Does your supplier diversity simply look good on paper, or is it a robust program that involves the collective effort of many? While most companies understand that a supplier diversity program will benefit their business, they often do not understand that the benefits they receive depend on the effort they make. A quality supplier diversity program requires honest analysis, solid planning, collective effort, outreach and training.
With just a few steps, you can develop a program for your business that successfully diversifies your supply chain and helps internal and external stakeholders understand the importance of investing in such an initiative. Businesses that make this effort will appreciate the competitive advantage that a comprehensive supplier diversity program offers.
Step 1: Conduct an internal and external analysis. Conduct a thorough and candid examination of the supplier diversity initiatives already in place. You can do this by:
• Holding meetings or forums for internal stakeholders to have an open discussion about the supplier diversity initiatives;
• Conducting an internal survey that asks participants to rate supplier diversity initiatives based on best-in-class guidelines: Do we have staff dedicated to diversity initiatives? Is supplier diversity part of the strategic sourcing process? Do we have a budget and resources to dedicate to this effort? Do we have executive level support?
• Meeting with institutions outside your business to gauge the perception of your company in the marketplace. Speak with representatives from relevant groups or coalitions, such as the African American and Hispanic chambers of commerce or women business councils, to better understand the level of their involvement with your business in the past. Past and present suppliers can also provide you with insightful information. Lead discussions to find out what worked, what they liked about your business, etc. It is always important to maintain a positive perception of your business within the local community.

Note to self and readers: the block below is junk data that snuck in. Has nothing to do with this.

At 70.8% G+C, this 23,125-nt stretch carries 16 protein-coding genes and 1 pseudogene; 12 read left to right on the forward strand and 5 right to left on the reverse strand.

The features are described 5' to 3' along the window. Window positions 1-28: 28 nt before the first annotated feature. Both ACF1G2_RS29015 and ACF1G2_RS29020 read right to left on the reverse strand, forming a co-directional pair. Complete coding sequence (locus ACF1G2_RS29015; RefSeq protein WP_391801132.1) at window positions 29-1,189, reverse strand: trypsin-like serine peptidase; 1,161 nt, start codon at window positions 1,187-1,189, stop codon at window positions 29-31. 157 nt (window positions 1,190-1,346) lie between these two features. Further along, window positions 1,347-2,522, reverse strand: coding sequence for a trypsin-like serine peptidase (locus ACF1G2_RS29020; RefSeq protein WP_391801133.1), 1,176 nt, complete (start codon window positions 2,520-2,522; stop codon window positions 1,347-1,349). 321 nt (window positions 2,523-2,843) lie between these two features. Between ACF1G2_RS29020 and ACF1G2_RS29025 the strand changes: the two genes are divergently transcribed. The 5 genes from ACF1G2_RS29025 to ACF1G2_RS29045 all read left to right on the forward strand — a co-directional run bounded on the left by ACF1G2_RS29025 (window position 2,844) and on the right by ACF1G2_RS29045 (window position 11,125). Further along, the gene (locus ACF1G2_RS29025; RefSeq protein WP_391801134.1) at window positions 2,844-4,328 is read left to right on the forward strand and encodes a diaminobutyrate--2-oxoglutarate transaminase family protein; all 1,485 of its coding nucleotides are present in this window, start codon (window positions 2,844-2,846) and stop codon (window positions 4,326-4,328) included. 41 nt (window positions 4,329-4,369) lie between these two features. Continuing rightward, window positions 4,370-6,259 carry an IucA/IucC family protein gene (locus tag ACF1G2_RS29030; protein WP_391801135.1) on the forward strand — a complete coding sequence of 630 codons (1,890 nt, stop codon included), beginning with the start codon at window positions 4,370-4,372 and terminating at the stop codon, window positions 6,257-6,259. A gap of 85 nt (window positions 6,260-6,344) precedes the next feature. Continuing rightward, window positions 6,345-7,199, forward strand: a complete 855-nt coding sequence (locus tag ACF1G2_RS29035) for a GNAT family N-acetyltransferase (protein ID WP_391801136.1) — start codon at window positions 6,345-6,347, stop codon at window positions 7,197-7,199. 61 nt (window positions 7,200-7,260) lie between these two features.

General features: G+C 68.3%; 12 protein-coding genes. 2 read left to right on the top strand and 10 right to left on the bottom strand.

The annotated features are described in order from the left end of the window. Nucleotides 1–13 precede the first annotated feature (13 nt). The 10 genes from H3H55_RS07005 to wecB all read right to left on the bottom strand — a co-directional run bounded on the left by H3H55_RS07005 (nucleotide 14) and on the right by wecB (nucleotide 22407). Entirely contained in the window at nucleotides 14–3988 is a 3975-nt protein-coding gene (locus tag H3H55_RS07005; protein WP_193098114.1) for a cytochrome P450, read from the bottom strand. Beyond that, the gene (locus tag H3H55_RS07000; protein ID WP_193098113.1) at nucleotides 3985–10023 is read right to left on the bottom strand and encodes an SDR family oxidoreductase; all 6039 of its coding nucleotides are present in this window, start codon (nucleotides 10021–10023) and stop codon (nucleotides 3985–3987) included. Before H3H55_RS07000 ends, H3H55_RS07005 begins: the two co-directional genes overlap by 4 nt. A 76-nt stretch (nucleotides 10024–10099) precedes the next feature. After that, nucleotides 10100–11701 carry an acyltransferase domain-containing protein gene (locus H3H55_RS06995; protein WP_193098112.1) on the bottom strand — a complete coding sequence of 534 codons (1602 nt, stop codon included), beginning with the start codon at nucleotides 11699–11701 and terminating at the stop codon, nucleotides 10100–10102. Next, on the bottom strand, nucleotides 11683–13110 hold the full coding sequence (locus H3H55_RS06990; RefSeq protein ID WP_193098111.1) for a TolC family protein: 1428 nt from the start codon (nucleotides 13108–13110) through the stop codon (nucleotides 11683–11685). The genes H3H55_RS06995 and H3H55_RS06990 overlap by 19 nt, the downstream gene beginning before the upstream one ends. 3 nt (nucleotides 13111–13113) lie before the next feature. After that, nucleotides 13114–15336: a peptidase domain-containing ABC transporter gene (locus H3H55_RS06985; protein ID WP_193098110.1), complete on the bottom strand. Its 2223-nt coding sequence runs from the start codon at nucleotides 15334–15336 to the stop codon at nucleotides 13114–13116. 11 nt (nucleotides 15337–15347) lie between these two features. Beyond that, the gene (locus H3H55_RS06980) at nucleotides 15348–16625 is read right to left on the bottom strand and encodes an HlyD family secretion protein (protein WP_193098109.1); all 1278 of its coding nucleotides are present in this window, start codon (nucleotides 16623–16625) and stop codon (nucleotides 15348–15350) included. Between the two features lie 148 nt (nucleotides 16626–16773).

Take the information derived from these assessments and score responses accordingly. Be conservative in your rating. This will help you benchmark where your company stands on supplier diversity initiatives.
Step 2. Develop a strategy for long- and short-term goals. Based on the information provided during your initial research, you can now develop an analysis of your strengths, weaknesses and opportunities. This will provide a roadmap for the strategy of the overall program and help you to establish realistic goals, including long and short-term targets. Aside from the ultimate goal of systemic supply chain diversification, these goals should include increasing your visibility at a local level, gaining buy-in from key stakeholders and promoting your efforts both internally and externally. Guidelines are available through groups such as the National Minority Supplier Development Council (NMSDC). Be sure to establish a realistic timeline. Do not over promise, as this can risk your long-term objectives.
Step 3. Initiate outreach. Participating in the Women’s Business Enterprise National Council (WBENC), NMSDC and similar organizations can help to broaden the visibility of your company and assist with your supplier diversity goals. Research and attend meetings and events that might be relevant to your business and participate in committees or leadership activities to help you gain a better understanding of the collective challenges and goals of all members. Further your company’s visibility in the local community by attending conferences and fairs, where you can engage in meaningful conversations with suppliers and highlight the importance of working with minority and women-owned businesses.